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Charles and Emma: The Darwins' Leap of…
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Charles and Emma: The Darwins' Leap of Faith (2009)

by Deborah Heiligman

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5819516,969 (3.96)26

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» See also 26 mentions

Showing 1-5 of 95 (next | show all)
Somehow I had the impression this was a story based on facts, and for adults. No, it's straight non-fiction, and for ages 12-13 up. Fascinating, though. A tiny bit long on 'this happened and then this happened' and a tiny bit short on the dilemma of the marriage of religion & science, but still an enlightening joy to read.

ETA - forgot to mention the frequent deaths and chronic illnesses. Interesting how each dealt with all the challenges. Apparently Charles was sick with migraines, I've learned since I've read this. ( )
  Cheryl_in_CC_NV | Apr 14, 2015 |
It was that day, by the fire, that their story really began. In the library at Maer, they had made a leap, though not over class lines or parental objections. They had made a leap to marry even though they had one big difference between them that could stand in the way of their happiness. Page 59

In this cute biography of Charles Darwin, most famously known for his ideas of evolution and natural selection, we get a glimpse of his private life. His struggle in deciding whether marriage would be beneficial is counterbalanced by his turmoil over publishing a scandalous theory that would turn the scientific community on its head and the constant conflict between science and religion in his own personal life. Filled with actual photographs of people and places, the book also was enlightening in shedding some insight into the brilliant man behind the science, the loving husband behind the marriage, and the doting father behind all the children he would come to bear. The book is geared towards a younger audience, making it completely readable while also being informative. ( )
  jolerie | Apr 12, 2015 |
Absolutely loved this! Thought-provoking, engaging, readable, and very, very moving. This real-life romance is now one of my all-time favorites, up there with that of Maud Hart Lovelace and Delos Lovelace. I was left with a profound respect for the relationship between Charles and Emma, and how they balanced their differences and built a life together. This is also the fourth book I've ever read that's made me tear up (without involving something sad happening to a dog).

All the excerpts from letters, details of the Darwin's home life, etc so very interesting and eye-opening: the household routines, the pet names, the foibles and strengths of the family members. I highly recommend this to anyone with an interest in the dialog between science and theology, and also to those with an interest in nineteenth century life.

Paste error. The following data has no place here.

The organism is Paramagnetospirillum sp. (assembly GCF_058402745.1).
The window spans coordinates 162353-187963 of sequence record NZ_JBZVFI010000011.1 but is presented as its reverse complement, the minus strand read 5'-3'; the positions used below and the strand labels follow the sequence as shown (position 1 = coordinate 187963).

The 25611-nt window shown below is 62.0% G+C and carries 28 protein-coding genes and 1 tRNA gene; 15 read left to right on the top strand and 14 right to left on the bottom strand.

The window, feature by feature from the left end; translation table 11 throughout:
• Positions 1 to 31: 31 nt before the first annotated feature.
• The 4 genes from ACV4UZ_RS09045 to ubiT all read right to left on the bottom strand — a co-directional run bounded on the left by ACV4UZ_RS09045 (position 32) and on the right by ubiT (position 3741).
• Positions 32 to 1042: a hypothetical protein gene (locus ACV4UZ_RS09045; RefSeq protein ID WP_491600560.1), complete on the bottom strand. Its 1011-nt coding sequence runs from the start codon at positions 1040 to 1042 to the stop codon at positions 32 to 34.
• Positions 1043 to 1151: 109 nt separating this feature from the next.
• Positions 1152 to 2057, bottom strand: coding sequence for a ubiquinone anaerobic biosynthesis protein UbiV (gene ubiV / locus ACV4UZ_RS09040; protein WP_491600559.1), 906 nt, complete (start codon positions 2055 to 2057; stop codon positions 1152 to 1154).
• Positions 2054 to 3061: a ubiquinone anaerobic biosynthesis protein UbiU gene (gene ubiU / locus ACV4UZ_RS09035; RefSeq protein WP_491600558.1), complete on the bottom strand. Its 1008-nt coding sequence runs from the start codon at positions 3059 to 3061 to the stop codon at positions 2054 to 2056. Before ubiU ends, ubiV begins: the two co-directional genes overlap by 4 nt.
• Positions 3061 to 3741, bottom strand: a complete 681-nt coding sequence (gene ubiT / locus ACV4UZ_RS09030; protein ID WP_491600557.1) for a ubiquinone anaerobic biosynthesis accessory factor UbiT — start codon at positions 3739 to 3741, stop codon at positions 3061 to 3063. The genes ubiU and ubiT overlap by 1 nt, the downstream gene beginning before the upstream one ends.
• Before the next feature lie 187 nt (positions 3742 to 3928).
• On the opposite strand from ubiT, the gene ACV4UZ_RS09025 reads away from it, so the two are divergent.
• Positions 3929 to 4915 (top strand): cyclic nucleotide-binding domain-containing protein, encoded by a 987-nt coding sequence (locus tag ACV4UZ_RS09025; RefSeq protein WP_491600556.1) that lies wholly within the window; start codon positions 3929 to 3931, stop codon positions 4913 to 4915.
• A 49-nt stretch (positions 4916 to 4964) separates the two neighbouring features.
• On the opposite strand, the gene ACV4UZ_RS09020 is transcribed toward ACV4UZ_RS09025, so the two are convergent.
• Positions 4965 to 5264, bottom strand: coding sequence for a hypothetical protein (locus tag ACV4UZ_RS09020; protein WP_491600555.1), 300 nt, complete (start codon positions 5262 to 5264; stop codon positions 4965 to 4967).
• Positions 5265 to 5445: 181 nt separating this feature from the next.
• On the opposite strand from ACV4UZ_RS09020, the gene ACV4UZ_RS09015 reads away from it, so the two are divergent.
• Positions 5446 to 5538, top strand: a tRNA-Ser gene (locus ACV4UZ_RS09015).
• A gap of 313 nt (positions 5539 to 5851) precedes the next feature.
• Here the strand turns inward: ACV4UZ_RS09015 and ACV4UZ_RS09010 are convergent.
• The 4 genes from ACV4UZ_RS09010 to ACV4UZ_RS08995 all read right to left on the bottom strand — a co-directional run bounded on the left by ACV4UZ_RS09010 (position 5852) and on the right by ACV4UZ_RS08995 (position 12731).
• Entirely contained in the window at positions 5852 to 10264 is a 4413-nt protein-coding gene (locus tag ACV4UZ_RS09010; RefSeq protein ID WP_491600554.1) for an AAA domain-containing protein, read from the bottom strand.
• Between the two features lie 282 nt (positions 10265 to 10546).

( )
  devafagan | Jan 2, 2015 |
Booklist starred (January 1, 2009), Horn Book starred (July 2009)
  stonini | Jul 30, 2014 |
Q4 P4

I thought this was a fascinating story about Charles Darwin's struggle to balance his desire to believe in the divine while facing the scientific evidence he saw with his own eyes. It definitely is a very humanizing story of a fascinating historical figure.

Q4 - I typically don't read biographies, however this one was very well written and engaging. I think this is partly due to the intended teen audience - the author picked a fresh angle to approach the biography (focusing on the relationship between Darwin and his wife and the conflict between his beliefs and hers) and had a good hook to catch the reader's focus (the book starts with a pro/con list Darwin actually made on whether or not to get married).

P4 - As a winner of multiple book awards [National Book Award Nominee for Young People's Literature (2009), School Library Journal Best Book of the Year (2009), Printz Honor (2010), YALSA Award for Excellence in Nonfiction for Young Adults (2010)], this book will definitely get a lot of press and praise from teachers and librarians. As for actual readership from the intended audience, I would imagine a book like this would be popular with kids who read nonfiction. ( )
  Johanna_Talbott | May 5, 2014 |
Showing 1-5 of 95 (next | show all)
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... she [Emma] wrote, "The sincerity of showing yourself as you really are.  The real good it would do the world not to have artificial sins." (163)
Charles had written in one of his notebooks, "Definition of happiness the number of pleasant ideas passing through mind in given time."  Now he found happiness not just in his mind; he found it in real life. (93)
They borrowed some novels from the library, starting a lifelong tradition of reading together--usually Emma read to Charles while he rested from his work.  Charles liked novels with happy endings, and he once wrote, "I often bless all novelists.  A surprising number have been read aloud to me... and I like all if moderately good, and passed.  A novel, according to my taste, does not come into the first class unless it contains some person whom one can thoroughly love, and if it be a pretty woman all the better." (91)
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Charles Darwin and his wife, Emma, were deeply in love and very supportive of each other, but their opinions often clashed. Emma was extremely religious, and Charles questioned God's very existence.

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